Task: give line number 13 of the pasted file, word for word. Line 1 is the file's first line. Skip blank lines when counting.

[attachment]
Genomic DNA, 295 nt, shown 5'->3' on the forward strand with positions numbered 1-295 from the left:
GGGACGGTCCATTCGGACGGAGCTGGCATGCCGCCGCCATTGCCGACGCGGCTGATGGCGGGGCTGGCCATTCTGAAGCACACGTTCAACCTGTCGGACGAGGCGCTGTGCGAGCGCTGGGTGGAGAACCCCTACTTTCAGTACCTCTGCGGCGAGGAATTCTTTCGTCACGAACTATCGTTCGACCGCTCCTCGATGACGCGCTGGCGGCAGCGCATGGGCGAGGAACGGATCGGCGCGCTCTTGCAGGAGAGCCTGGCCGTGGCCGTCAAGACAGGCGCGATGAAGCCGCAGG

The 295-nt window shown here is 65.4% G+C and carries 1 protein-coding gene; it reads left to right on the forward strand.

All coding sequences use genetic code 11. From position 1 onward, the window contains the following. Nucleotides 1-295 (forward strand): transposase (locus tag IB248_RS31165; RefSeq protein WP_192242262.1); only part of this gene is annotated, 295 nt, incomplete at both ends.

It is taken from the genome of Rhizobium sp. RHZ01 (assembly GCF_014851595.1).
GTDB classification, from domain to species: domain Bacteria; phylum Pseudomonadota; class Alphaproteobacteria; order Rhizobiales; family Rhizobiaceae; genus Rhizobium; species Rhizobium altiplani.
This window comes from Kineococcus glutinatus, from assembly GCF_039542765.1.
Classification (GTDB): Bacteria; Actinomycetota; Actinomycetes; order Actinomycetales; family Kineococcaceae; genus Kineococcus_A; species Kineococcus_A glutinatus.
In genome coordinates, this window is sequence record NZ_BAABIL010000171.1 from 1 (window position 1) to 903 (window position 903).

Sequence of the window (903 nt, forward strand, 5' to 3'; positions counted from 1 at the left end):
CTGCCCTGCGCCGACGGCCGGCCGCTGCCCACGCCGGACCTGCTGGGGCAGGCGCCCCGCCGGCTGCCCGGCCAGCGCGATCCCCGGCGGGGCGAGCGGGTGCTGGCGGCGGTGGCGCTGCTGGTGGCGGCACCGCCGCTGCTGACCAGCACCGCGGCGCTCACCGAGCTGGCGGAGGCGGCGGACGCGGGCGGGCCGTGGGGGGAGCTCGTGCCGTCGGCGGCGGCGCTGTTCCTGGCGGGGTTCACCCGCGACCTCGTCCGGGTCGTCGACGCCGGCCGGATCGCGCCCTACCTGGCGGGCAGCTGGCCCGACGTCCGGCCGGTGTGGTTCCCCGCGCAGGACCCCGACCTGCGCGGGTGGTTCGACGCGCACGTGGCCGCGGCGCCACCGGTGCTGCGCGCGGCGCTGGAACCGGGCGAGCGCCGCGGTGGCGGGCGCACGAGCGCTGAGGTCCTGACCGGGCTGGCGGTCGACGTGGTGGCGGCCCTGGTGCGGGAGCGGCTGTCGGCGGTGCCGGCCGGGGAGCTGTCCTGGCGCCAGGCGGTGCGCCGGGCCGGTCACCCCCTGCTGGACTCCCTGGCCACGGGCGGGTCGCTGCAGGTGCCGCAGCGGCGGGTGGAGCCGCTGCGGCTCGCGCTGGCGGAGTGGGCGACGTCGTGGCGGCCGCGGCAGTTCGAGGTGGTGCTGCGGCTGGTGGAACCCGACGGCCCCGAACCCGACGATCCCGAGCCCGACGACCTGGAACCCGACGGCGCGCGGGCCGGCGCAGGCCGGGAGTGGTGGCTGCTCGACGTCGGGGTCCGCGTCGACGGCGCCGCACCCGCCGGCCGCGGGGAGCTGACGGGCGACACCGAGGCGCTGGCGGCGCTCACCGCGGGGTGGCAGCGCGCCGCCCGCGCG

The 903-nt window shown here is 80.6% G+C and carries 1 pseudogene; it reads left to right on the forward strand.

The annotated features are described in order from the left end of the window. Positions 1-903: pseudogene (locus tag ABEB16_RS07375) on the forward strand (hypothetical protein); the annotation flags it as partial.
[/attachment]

The annotated features are described in order from the left end of the window. Positions 1-903: pseudogene (locus tag ABEB16_RS07375) on the forward strand (hypothetical protein); the annotation flags it as partial.